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It took a while, but William Butler Yeats you’re going to have to eat your penned words now (or whatever you’ll do with them from beyond your grave).
Romantic Ireland isn’t dead, as you infamously wrote in your poem September 1913. It has just been in a, some way self-induced, other ways imposed, coma. But it might be just about to rise from the flames.
It’s not a rebirth, just a reawakening. One, though, that might see the people of the old island of saints and scholars — a land that enlightened a darkened Europe back in the day — rediscover their greatness as movers and shakers; find their daring again.
In fairness, we never really lost it. It’s just that due to our self-depreciating nature, we’ve talked ourselves out of it over the years, even when the facts have shown differently. We’ve let others make us the butt of jokes with relative tranquillity; perhaps a natural reaction when you’re surrounded by arrogance (well to the east, west and south at least).
You see, as Irish people have done before, they’ve shown themselves to be leaders rather than followers, this time becoming the first country in the world where the electorate, by way of a referendum, have endorsed gay marriage.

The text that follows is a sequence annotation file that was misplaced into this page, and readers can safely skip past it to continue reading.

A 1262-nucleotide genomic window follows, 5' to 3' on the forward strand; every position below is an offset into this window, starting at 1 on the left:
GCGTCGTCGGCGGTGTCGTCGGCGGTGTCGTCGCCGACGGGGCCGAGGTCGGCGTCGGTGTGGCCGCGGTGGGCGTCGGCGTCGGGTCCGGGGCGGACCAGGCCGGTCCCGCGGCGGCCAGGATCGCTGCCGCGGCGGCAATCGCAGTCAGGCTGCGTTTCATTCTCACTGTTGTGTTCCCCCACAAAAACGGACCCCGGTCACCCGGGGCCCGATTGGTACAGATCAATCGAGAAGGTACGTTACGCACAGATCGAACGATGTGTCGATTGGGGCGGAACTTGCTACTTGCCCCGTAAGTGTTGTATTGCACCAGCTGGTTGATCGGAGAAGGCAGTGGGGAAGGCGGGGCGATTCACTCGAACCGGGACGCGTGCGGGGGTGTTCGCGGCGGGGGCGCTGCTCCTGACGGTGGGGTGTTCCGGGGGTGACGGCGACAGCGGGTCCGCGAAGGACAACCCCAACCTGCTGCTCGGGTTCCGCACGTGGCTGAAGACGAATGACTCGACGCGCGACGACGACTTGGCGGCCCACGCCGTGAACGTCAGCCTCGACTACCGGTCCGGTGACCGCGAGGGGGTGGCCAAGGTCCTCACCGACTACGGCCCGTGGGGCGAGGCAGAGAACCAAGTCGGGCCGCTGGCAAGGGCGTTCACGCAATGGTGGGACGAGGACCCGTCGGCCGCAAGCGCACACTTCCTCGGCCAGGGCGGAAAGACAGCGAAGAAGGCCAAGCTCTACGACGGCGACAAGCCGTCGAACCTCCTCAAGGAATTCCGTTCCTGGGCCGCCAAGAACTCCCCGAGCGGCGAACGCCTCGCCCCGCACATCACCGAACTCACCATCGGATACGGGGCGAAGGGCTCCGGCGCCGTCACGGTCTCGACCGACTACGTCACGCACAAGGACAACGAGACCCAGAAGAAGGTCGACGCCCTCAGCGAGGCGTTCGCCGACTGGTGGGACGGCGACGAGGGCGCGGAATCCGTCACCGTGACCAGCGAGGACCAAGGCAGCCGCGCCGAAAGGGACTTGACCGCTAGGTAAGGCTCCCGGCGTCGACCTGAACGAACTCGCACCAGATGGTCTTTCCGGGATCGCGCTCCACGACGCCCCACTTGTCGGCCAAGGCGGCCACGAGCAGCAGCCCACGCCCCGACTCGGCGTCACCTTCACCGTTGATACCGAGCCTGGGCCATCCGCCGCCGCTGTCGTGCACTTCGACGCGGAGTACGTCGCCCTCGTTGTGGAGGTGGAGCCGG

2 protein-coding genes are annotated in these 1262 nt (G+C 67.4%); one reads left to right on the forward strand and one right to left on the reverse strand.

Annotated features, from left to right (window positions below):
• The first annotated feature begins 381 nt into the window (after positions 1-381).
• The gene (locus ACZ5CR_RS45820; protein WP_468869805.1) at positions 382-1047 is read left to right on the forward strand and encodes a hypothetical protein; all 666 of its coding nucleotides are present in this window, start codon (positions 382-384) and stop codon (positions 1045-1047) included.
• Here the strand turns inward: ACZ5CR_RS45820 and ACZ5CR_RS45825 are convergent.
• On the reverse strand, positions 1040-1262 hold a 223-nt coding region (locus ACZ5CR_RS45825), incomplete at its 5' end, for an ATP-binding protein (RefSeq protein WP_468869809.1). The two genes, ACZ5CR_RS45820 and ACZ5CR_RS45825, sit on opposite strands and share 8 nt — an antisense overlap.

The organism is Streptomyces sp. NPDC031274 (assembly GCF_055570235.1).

Basically, they’re allowing official recognition of, and offering parity of esteem to, a practice that has practically been around since time immemorial. For some reason it just rested uncomfortably on a male-dominated church whose word had been sacrosanct for many Irish (and others) for years. Um, why so?
Of course, this isn’t really going to change the world and, contrary to what some may think, it isn’t going to end it either. There are far greater things that we should be trying to solve and resolve that will put an end to us sooner rather than later if we don’t. But what this does show, is that as a human race, we get our knickers (or Y-fronts if you will) in a twist over rather trivial issues.
‘Don’t sweat the small stuff’ as they say. But we tend to create problems where none need exist. For that, we’re all a long, long way from having ‘a gay old time’.
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